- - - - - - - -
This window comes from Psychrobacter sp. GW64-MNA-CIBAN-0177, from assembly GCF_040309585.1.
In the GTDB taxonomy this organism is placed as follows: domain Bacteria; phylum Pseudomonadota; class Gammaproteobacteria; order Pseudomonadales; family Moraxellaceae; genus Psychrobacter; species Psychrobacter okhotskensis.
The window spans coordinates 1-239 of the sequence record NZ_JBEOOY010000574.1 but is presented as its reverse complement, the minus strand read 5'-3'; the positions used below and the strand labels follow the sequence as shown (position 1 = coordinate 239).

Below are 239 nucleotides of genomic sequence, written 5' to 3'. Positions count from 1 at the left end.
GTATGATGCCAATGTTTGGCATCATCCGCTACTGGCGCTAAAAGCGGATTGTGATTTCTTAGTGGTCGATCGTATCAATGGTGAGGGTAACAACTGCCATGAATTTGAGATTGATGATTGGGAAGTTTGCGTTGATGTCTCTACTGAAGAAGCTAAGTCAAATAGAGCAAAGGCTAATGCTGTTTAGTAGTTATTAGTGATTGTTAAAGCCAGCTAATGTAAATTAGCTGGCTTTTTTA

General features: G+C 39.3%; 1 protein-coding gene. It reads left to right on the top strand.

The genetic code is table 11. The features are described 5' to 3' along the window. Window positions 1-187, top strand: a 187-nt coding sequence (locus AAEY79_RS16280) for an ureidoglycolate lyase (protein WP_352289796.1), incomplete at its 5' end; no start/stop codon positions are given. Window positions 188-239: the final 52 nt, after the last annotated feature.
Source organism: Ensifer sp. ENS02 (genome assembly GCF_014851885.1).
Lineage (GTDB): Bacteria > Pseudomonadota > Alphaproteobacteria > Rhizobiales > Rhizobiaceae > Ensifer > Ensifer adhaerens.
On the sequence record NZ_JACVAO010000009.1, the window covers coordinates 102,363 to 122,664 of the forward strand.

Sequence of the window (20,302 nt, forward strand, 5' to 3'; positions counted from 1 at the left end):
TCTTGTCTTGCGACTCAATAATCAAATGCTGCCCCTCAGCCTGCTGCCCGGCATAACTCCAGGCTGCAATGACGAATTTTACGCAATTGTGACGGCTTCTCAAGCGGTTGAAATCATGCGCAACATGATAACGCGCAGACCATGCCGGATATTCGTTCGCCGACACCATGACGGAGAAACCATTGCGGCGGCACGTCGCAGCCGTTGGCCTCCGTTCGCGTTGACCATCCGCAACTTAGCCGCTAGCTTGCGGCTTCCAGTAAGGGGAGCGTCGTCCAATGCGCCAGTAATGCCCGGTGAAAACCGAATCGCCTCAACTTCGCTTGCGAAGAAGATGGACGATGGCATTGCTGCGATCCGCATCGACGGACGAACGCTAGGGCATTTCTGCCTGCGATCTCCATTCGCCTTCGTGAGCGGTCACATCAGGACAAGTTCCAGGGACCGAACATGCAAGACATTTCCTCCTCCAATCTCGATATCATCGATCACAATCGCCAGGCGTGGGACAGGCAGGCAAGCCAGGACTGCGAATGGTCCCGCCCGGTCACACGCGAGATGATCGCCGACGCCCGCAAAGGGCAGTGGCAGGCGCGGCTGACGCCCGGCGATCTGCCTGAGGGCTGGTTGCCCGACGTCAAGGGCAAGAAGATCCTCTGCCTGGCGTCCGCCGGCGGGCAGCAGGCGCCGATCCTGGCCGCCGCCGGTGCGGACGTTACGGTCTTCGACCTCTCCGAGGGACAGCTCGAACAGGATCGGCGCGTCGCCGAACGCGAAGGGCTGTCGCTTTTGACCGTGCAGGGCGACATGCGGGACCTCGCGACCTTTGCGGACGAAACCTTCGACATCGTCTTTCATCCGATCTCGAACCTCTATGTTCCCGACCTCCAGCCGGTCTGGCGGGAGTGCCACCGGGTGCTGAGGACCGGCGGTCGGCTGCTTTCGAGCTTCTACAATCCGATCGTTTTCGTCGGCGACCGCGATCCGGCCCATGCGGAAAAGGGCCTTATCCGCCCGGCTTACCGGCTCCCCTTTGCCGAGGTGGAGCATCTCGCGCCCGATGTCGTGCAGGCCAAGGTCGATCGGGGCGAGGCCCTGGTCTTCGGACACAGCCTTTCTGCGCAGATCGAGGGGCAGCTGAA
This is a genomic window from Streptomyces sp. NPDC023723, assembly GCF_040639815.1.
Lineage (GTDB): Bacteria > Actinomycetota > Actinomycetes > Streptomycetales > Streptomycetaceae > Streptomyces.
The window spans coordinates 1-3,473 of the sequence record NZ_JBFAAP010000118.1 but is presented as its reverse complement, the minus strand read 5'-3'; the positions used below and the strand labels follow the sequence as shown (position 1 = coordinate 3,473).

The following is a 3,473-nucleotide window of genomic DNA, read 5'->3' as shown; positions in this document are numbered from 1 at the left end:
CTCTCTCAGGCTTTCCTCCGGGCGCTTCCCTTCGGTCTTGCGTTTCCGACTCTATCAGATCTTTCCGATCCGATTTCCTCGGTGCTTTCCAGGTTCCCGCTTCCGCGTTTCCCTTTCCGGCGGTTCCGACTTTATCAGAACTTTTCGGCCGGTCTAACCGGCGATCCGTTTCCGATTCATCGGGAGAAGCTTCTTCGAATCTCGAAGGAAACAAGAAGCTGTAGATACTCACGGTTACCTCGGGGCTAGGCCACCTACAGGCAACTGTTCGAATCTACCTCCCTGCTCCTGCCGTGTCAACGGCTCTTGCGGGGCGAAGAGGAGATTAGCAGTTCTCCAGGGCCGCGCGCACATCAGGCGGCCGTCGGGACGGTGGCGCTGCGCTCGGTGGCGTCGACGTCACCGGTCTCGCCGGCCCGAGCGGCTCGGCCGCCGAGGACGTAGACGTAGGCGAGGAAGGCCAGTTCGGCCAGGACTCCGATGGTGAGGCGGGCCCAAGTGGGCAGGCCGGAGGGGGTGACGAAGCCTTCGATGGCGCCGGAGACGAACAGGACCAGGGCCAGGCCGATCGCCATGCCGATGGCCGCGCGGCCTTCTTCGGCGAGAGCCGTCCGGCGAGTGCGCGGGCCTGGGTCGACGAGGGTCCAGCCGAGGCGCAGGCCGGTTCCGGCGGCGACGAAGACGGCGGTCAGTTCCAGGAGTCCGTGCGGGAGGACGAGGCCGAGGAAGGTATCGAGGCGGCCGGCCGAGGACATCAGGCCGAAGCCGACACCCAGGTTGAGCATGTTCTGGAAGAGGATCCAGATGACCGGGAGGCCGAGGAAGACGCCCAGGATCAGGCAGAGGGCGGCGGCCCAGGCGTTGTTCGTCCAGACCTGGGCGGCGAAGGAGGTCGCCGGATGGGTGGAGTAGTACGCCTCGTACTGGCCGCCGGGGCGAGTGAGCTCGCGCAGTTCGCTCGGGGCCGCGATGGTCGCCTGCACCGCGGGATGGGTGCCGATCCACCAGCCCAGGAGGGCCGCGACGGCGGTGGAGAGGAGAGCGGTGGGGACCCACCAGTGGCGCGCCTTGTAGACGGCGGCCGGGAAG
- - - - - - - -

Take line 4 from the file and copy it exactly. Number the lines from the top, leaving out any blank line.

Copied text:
Below are 239 nucleotides of genomic sequence, written 5' to 3'. Positions count from 1 at the left end.